At 64 years old, Dave Born never thought it would actually come to this; to have to hike a couple of miles and crawl his way through 100 yards of prairie just to conceal himself behind some abandoned farm equipment in the hopes of sending a 150-grain bullet into one of the 60 pronghorn feeding in the field below. The occasional thorn stabbing into his bare hands didn’t help, nor did the knowledge that his two adult sons were behind him, watching him crawl away.
He could almost hear them laughing at the sight of it, especially his oldest, who had talked him into this by insisting that if he was going to fire undetected, he would have to sneak his way in alone. It was the last day on a hunt where the animals had proven to be extremely wary, and there was just too many pronghorn in the basin to risk excess movement.
Finding cover behind a rusted-out thresher, he had to admit his son was right. Despite his best effort, a few of the pronghorn scattered throughout the basin below had noticed his approach. This was likely the last chance to fill his tag, and he knew he had to move quickly. To the far right of the group and 330 yards out, a pronghorn buck kept a watchful eye on a county road a mile distant. Resting his rifle on the side of the thresher, he calmed his breath, took aim and squeezed the trigger. The pronghorn fell where it stood; the rest of the herd heading south like the migrating sandhill cranes that flew overhead. A quick follow up shot and the plains were silent again.
Behind him, his sons smiled. He had made the hike, as they knew he would. Despite his bad knees, he also covered the 100-yards to the old thresher. Once he brought the rifle to his shoulder, there was never a doubt that he wouldn’t make the shot. The boys just needed to get him there.
To say that this type of hunt was a new experience for my dad would be an understatement. Although he has been hunting and fishing his entire life, nearly all that time has been limited to our home state, and with big game specifically, within the boundaries of our 300-acre farm along the Minnesota River. I had a similar history in terms of hunting, but that wasn’t the case with travel. After graduate school I was fortunate to spend a few years working throughout the western states with the Forest Service as an archaeologist and surveyor, getting to hike across and analyze some of the most beautiful landscapes this country has to offer. Eventually settling back home in Minnesota, I continued to feel the call of the West. Around the same time, I became involved in advocating for public lands, recognizing both the value I drew from them during my time as a surveyor and the increasing threats they faced as currency in the arena of modern politics. A yearly hunting trip seemed the perfect way to answer that call. We would become DIY, public land hunters.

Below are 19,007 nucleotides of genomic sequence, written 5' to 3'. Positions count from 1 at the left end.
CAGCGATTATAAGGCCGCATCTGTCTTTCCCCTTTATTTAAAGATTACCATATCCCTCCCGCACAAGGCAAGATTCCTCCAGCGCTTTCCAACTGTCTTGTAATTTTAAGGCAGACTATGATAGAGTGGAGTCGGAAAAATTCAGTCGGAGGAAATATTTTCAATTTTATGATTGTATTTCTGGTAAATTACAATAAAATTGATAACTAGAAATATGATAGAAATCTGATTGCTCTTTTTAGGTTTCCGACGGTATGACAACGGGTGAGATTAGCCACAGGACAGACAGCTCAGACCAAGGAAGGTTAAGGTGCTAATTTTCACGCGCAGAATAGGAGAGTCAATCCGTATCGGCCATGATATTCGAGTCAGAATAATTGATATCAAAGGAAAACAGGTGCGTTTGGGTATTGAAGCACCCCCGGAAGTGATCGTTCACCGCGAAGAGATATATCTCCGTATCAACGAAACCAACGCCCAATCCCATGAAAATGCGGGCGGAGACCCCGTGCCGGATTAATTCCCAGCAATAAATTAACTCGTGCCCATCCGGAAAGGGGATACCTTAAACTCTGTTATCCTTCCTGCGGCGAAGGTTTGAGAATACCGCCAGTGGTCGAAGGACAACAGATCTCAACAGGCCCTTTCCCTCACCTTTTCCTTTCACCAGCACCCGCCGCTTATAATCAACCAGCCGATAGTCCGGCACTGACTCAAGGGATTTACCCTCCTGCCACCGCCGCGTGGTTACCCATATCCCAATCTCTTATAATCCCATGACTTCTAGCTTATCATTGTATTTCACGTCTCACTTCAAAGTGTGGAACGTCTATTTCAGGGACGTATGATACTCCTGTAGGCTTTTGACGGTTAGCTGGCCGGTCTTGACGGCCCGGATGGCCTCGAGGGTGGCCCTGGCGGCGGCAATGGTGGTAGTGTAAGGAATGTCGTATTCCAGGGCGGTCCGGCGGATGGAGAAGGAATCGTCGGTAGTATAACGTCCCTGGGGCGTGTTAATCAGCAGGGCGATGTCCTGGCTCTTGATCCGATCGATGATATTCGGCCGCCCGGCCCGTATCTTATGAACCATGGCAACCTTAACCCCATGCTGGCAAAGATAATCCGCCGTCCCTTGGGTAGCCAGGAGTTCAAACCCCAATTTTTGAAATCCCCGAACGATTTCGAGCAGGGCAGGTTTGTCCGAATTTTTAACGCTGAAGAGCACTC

2019 was our fourth year of chasing pronghorn across the plains of Eastern Wyoming. We had a great time on the previous trips, but I was always left with the feeling that we had somehow missed the vastness of the West that I had felt before. It was the roads. The roads seemed to shrink the plains in on themselves. Hunting on these limited public land units, it was a road that typically separated the land we could hunt on from the places we couldn’t, and the places we couldn’t go were certainly the majority.
I wanted something different for 2019. It was time to stretch our legs a bit. I had no Illusions of days spent hiking for miles upon miles. Dad, nor the breadth of the public land we had available to us was going to allow for that. A few miles round trip though? Despite what he thought I knew we could do that, and in the end we did.
Nearly 27 years ago, my father walked his 12-year-old son out to an old wooden tree stand on his first whitetail hunt. In the pre-dawn darkness, the trail to the stand wasn’t visible to the boy, even in the beam of the flashlight he insisted on bringing. He had walked these woods before, hiking and hunting small game, but when you are young, the familiar geography of a woods disappears with the light, and he was unsure of himself. At the base of the tree, he watched the boy climb the 10 feet up into the stand, extinguish the flashlight and get settled in. With his son in position, Dave made the hike to his own tree farther up the ravine drainage.
A short while after dawn, a yearling buck crossed 30-yards in front of the young hunter. Using the wood framing of the tree stand for a rest, the boy calmed his breath, took aim and squeezed the trigger. The deer fell where it stood. With a quick follow up shot, the woods were silent again.
Hearing the shot, Dave smiled. His son had climbed the tree and waited out the darkness, as he knew he would. Although he had never hunted anything as large as a deer before, once the shotgun was brought to his shoulder there was never a doubt that he wouldn’t make the shot. His father just needed to get him there.